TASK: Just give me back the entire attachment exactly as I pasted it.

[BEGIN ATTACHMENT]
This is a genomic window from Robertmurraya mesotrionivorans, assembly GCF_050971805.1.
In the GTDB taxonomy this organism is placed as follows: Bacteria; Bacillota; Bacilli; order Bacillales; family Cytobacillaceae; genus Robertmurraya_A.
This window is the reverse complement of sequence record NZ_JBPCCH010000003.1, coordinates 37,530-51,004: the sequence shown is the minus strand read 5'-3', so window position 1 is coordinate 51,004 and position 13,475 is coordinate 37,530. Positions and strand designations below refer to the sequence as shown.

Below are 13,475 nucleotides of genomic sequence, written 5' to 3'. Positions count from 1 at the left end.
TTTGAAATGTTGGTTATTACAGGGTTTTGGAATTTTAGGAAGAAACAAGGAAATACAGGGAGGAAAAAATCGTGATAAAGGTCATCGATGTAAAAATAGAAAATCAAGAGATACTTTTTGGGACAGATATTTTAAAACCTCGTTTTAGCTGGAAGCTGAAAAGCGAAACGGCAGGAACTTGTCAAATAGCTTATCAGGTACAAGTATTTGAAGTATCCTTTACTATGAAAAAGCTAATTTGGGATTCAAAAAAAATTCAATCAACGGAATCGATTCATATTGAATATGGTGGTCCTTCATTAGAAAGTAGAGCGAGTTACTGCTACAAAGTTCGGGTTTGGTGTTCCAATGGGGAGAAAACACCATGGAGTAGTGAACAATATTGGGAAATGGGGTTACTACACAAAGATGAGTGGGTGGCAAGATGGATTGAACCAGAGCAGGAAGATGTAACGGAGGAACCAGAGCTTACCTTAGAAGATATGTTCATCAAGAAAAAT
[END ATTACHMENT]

This is a genomic window from Robertmurraya mesotrionivorans, assembly GCF_050971805.1.
In the GTDB taxonomy this organism is placed as follows: Bacteria; Bacillota; Bacilli; order Bacillales; family Cytobacillaceae; genus Robertmurraya_A.
This window is the reverse complement of sequence record NZ_JBPCCH010000003.1, coordinates 37,530-51,004: the sequence shown is the minus strand read 5'-3', so window position 1 is coordinate 51,004 and position 13,475 is coordinate 37,530. Positions and strand designations below refer to the sequence as shown.

Below are 13,475 nucleotides of genomic sequence, written 5' to 3'. Positions count from 1 at the left end.
TTTGAAATGTTGGTTATTACAGGGTTTTGGAATTTTAGGAAGAAACAAGGAAATACAGGGAGGAAAAAATCGTGATAAAGGTCATCGATGTAAAAATAGAAAATCAAGAGATACTTTTTGGGACAGATATTTTAAAACCTCGTTTTAGCTGGAAGCTGAAAAGCGAAACGGCAGGAACTTGTCAAATAGCTTATCAGGTACAAGTATTTGAAGTATCCTTTACTATGAAAAAGCTAATTTGGGATTCAAAAAAAATTCAATCAACGGAATCGATTCATATTGAATATGGTGGTCCTTCATTAGAAAGTAGAGCGAGTTACTGCTACAAAGTTCGGGTTTGGTGTTCCAATGGGGAGAAAACACCATGGAGTAGTGAACAATATTGGGAAATGGGGTTACTACACAAAGATGAGTGGGTGGCAAGATGGATTGAACCAGAGCAGGAAGATGTAACGGAGGAACCAGAGCTTACCTTAGAAGATATGTTCATCAAGAAAAAT